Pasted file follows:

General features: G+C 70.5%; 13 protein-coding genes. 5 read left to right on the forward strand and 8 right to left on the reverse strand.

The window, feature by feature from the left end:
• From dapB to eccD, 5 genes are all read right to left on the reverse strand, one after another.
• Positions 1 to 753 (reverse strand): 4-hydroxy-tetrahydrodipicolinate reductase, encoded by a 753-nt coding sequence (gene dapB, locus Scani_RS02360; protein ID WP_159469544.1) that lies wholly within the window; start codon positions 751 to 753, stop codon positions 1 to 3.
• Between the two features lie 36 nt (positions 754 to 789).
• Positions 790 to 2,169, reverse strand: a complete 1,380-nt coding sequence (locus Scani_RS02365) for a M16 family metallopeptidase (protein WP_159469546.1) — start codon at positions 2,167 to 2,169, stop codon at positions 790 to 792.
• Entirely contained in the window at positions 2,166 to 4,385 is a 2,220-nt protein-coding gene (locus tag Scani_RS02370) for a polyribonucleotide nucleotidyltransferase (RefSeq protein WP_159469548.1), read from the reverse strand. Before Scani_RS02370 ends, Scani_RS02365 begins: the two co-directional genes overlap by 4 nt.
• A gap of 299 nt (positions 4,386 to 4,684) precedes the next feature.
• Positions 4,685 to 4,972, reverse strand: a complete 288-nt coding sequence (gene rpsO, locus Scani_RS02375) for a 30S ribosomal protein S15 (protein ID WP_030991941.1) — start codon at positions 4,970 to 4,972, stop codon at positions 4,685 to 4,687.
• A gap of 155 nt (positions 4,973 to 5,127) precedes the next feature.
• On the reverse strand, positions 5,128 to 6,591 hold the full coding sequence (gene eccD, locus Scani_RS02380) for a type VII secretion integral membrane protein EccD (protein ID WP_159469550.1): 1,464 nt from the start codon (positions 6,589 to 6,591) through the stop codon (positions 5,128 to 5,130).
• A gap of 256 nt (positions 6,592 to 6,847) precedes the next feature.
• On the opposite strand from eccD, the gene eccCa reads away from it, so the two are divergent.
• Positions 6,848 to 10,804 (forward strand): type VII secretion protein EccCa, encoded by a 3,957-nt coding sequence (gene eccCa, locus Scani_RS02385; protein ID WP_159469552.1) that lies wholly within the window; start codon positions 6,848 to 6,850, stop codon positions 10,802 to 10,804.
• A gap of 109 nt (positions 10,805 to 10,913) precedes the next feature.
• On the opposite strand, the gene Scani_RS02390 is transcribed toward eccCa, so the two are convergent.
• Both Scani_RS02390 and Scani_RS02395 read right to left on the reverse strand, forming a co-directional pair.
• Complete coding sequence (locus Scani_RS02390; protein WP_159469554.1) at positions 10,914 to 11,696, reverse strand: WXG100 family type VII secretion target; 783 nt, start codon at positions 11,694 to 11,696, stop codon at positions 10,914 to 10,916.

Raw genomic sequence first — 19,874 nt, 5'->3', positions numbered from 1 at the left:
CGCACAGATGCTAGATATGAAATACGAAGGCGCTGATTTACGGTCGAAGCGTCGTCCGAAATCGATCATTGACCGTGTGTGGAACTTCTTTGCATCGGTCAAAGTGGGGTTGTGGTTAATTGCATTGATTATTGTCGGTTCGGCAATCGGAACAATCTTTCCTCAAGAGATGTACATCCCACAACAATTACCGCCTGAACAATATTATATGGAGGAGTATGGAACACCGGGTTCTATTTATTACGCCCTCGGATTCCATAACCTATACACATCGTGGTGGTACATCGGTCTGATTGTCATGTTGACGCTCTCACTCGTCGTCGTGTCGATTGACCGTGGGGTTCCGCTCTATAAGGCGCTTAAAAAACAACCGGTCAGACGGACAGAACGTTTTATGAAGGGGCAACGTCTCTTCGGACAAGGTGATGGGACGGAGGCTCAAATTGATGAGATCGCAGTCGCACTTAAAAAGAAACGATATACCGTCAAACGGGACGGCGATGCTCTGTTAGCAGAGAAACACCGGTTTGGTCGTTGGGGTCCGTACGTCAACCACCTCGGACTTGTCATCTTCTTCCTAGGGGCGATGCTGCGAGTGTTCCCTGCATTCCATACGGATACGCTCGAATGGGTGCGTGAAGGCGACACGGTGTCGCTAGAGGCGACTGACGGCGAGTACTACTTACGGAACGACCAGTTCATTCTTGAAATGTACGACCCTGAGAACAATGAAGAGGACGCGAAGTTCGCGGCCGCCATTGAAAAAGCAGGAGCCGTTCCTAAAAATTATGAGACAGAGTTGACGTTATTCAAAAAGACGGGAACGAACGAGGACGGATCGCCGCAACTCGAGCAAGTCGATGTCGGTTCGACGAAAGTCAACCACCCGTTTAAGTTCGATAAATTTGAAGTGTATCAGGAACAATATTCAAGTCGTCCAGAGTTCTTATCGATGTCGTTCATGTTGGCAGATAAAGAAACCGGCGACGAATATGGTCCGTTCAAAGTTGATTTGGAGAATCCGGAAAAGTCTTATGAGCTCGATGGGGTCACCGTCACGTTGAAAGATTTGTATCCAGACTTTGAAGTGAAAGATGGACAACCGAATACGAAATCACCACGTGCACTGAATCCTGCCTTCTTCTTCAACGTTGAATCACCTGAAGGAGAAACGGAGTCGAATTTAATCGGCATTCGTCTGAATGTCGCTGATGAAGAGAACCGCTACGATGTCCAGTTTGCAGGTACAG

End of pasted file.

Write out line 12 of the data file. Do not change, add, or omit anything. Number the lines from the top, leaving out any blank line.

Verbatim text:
• A gap of 256 nt (positions 6,592 to 6,847) precedes the next feature.